so that you too can get feel that "moment".
And if this stuff about making VB6 and VB7 work seemlessly together
interests you even a little bit, I think you'd like the book by Rockford
Lhotka (a VB6 God) called "Profession al Visual Basic Interoperabilit y: COM
and VB6 to .Net" It's not about porting or leaving VB6 behind, it's about
using both together for more VB power. It only came out with a .Net 1.0
edition but nothing in it has really changed for .Net1.1. You know Rocky's
style so you know that it's directly aimed at us professional VB people and
it's not boring or fluffy. If it's not at your local store then get it from
amazon, they have a deal on it right now becuase of the death of WROX press.
I think you'll intrigued by the potiential benefits you'll see explained in
that book.

All the best.

Robert Smith
"Ken Halter" <Ken_Halter@Use _Sparingly_Hotm ail.com> wrote in message
news:eU******** ******@TK2MSFTN GP15.phx.gbl...
"smith" <rc********@smi thvoiceTAKEOUT. com> wrote in message
news:yr******** *********@newsr ead3.news.pas.e arthlink.net...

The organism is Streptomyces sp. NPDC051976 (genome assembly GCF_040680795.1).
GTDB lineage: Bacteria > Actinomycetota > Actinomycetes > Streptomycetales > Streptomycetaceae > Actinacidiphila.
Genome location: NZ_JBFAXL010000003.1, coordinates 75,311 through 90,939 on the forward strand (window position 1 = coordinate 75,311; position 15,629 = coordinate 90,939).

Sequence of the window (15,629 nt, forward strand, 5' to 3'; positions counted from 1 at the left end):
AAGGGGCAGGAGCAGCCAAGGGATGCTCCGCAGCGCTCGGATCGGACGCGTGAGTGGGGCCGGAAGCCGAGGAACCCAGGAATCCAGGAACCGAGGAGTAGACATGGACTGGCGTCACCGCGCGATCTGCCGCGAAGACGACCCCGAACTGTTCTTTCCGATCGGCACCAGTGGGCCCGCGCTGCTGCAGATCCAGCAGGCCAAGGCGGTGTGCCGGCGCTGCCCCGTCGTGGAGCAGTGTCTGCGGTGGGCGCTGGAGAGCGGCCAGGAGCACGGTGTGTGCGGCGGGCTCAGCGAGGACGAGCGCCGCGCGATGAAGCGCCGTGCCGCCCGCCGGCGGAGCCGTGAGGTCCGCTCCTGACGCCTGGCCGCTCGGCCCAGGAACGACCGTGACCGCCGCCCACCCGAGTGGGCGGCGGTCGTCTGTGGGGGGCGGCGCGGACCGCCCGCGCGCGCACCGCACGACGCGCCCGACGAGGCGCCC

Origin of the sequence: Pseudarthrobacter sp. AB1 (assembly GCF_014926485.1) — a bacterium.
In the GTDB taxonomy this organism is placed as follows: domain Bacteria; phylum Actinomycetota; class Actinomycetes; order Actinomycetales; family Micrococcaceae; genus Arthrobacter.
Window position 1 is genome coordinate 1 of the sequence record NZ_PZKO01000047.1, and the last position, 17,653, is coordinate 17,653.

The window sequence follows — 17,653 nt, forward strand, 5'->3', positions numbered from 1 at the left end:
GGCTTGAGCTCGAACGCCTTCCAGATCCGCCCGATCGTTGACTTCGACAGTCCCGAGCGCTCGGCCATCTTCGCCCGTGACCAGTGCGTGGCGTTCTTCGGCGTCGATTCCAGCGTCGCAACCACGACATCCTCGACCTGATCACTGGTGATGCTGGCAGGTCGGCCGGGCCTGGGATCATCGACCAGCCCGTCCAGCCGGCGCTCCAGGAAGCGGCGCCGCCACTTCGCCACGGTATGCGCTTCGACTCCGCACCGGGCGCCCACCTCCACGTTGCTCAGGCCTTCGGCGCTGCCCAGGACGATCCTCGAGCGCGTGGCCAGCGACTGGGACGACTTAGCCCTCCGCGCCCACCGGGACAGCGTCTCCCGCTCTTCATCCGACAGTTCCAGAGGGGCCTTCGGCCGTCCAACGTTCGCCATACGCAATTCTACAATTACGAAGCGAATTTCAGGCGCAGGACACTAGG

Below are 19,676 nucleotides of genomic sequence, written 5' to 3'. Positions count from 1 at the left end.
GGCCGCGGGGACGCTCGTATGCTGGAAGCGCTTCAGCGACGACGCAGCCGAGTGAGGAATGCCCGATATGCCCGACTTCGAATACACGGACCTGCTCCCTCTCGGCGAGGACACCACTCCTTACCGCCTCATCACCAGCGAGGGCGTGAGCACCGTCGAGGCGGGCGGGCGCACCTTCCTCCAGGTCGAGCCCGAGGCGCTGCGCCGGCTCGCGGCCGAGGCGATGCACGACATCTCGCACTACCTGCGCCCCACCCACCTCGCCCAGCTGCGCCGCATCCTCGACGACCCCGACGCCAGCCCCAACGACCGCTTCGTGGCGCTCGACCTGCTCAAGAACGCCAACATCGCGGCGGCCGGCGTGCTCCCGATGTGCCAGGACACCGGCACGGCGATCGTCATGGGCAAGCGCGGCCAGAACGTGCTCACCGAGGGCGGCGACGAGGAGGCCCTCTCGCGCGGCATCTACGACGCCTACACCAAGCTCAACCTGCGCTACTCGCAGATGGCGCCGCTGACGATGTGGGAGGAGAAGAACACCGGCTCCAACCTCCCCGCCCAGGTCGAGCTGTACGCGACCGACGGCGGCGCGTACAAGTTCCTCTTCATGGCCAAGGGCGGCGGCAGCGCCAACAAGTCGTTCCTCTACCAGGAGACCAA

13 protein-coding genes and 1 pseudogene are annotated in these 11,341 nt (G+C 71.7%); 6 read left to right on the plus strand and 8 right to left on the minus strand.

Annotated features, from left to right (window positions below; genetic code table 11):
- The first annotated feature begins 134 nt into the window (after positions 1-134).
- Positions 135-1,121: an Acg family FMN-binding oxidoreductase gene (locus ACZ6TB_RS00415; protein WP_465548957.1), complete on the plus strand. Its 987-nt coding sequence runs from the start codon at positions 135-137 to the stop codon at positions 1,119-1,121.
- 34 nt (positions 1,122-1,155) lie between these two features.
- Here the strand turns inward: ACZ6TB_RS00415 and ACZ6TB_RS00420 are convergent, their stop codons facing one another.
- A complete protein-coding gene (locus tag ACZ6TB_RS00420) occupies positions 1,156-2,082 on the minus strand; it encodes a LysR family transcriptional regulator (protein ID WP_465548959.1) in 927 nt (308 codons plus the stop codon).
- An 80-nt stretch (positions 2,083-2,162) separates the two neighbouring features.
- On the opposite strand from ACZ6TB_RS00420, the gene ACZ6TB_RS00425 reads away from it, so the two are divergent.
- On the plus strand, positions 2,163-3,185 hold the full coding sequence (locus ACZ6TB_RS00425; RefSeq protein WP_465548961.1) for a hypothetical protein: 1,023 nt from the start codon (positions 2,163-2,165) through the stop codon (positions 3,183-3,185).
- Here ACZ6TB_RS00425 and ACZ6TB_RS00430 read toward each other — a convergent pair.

It's not a new language. It's VB. It is different in some ways but it's
also very much the same ... like DAO and ADO :)

Nov 21 '05 #14
Oh, obfuscation. Another huge, huge worry when you start out. But for
*most* VB developers who do corporate work it's not really a deal-breaker,
right?

However, if you aren't a corporate dev then just don't use the free version
of Dotfusctor that comes with VS.

If you truly need obfuscation ... truly, as in you are a for-retail dev,
then go to the Standard Edition (I use that version myself when my projects
go outside a corporate environment) or to the Professional Edition. Or use
any of the other obfuscators that are out there, or even go to Thinstall
(that is a cool tool: www.thinstall.com )

Yes, they cost money but if you make money from your work then you can claim
the investment in your taxes and having the proper tools is the cost of
doing business in any business.

Look to the "real" vendors to see how they obfuscate (such as ComponentOne